Records Records

November 8, 2010

After starting Flying Nun Records in 1981 I started working with a number of Dunedin based bands so I was spending many weekends in that town catching live shows by the likes of The Clean, The Chills, The Verlaines, The Stones, Sneaky Feelings and many many more but the highlight was always a visit to Roy’s (“Roi” to his friends) Records Records at the bottom of Upper Stuart Street.

The name Records Records was mysteriously repetitious like a Velvet Underground song, or was it a play on the second hand nature of a repeatedly played and traded medium for music which seemed very post modern in those merely modern times. Personally I think Roy shared the Southern trait of not being able to name things properly and resorted to Records Records in a final act of desperation. Surely there must be a name for that condition.

Usually exhausted from the effort of trying to drive a primitive pre modern Morris 1100 the four hours plus from Christchurch to Dunedin in order to enjoy Dunedin’s famous hospitality and music for the weekend the first port of call was usually Records Records. Roy was always there and despite, or because of, the Cousin It hairstyle, beard and glasses was always very cool. Roy was so cool that I always seemed to have to do all the talking. Eventually I twigged to the fact that the man was near blind and no idea which nutter I was until I was actually reaching across the counter and helped him count the loose change in the till.


Original Records Records shop on Stuart Street

Like all quality record shops the world over Records Records was a magnet for nut bars and fruit loops. Roy had good stories to tell about these people and was not above documenting conversations that were sometimes very heavy. You only had to stand in Records Records for a couple of minutes on a Friday evening before a Dunedin musician of note would burst in, shout “Hi Roy”, flick through the bins and tell you where the weekends parties were. Records Records was the communications nerve centre of Dunedin’s all important interconnectivity right through the 1980s. If the Dunedin Sound ever existed it was because of Records Records. In fact Roy distributed Flying Nun releases in Dunedin in the early years and today Records Records would be referred to as a hub.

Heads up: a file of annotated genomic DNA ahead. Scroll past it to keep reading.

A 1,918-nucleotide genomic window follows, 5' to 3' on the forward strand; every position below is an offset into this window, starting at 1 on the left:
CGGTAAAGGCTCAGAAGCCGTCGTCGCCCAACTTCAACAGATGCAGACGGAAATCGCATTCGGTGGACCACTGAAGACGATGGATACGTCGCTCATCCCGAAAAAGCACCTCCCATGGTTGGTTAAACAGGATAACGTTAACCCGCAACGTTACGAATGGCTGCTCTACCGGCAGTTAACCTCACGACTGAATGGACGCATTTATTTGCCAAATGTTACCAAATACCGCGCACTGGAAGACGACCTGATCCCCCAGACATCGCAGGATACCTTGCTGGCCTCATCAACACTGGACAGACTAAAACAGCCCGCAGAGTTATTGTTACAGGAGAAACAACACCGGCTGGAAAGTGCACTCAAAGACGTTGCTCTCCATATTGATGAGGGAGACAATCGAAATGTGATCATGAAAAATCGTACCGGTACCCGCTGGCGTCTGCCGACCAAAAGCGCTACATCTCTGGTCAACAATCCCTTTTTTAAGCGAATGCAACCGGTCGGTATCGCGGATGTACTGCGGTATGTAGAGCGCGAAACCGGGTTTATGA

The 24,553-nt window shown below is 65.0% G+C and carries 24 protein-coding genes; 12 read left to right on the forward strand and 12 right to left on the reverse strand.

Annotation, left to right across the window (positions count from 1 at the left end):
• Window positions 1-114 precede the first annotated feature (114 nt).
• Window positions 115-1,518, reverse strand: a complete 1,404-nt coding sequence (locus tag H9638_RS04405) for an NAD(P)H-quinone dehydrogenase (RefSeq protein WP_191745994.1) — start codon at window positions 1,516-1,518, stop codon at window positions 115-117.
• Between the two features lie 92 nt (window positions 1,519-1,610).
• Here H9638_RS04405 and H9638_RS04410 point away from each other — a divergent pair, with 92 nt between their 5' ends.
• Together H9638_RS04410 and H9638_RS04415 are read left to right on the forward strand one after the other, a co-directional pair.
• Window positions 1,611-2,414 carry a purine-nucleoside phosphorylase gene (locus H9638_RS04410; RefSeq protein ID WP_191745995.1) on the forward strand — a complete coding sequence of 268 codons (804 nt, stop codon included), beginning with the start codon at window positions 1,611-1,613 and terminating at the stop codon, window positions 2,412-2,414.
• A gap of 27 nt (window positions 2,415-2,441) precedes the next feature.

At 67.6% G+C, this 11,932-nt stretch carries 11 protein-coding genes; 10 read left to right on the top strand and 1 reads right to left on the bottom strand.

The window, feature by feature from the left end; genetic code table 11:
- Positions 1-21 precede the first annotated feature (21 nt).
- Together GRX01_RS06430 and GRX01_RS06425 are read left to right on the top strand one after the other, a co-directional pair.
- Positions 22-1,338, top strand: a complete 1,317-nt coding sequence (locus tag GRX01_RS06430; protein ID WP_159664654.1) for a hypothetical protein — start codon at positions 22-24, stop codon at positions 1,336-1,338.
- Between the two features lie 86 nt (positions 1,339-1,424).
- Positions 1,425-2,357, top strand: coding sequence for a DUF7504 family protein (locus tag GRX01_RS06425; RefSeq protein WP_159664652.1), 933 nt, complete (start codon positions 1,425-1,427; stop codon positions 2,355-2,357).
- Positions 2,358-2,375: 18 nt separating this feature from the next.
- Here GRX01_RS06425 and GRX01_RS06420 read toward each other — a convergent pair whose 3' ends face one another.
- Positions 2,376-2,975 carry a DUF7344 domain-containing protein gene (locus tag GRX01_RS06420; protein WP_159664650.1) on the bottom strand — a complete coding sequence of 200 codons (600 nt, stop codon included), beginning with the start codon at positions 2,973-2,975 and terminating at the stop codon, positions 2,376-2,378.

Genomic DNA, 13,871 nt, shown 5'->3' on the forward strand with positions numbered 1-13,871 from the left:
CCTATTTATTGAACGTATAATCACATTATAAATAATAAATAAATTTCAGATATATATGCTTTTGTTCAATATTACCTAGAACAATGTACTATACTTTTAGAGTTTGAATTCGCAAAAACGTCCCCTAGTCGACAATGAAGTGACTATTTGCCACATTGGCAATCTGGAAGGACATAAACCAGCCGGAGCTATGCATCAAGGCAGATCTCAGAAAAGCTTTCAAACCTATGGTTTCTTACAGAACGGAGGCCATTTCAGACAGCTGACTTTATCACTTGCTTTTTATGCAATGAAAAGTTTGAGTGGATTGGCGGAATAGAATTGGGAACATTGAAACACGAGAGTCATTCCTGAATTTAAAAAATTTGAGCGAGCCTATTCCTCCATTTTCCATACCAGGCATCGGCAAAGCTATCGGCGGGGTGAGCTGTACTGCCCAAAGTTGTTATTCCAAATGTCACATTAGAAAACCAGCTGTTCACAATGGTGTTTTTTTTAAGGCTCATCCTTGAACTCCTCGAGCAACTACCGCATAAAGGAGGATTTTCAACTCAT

It wasn’t just a social nerve centre that Roy was maintaining. It was also a musical finishing school. Like all good record retailers he knew your musical weaknesses and exploited them ruthlessly in an attempt to give you a more rounded musical appreciation and get the money out of your pockets before you wasted it all hours later at the Robbie Burns. Visits to his shop broadened my musical horizons considerably and many of my all time favorites were purchased from Records Records during this time. For me Gene Clarke’s ‘No Other’ is still one of the saddest and most beautiful albums I have ever heard and Denis Wilson’s ‘Pacific Blue’ rounds out the Beach Boys story in unimaginable ways. I am confident that most of Dunedin’s musicians and music fans shared those same experiences.

Roy retired from record retail five or so years ago and the shop moved location, and it wasn’t really the same anymore but it is very sad to see it shut after forty years and see a link to a golden time disappear.

Look Blue Go Purple – ‘Circumspect Penelope’.
Spot Roy at the ball.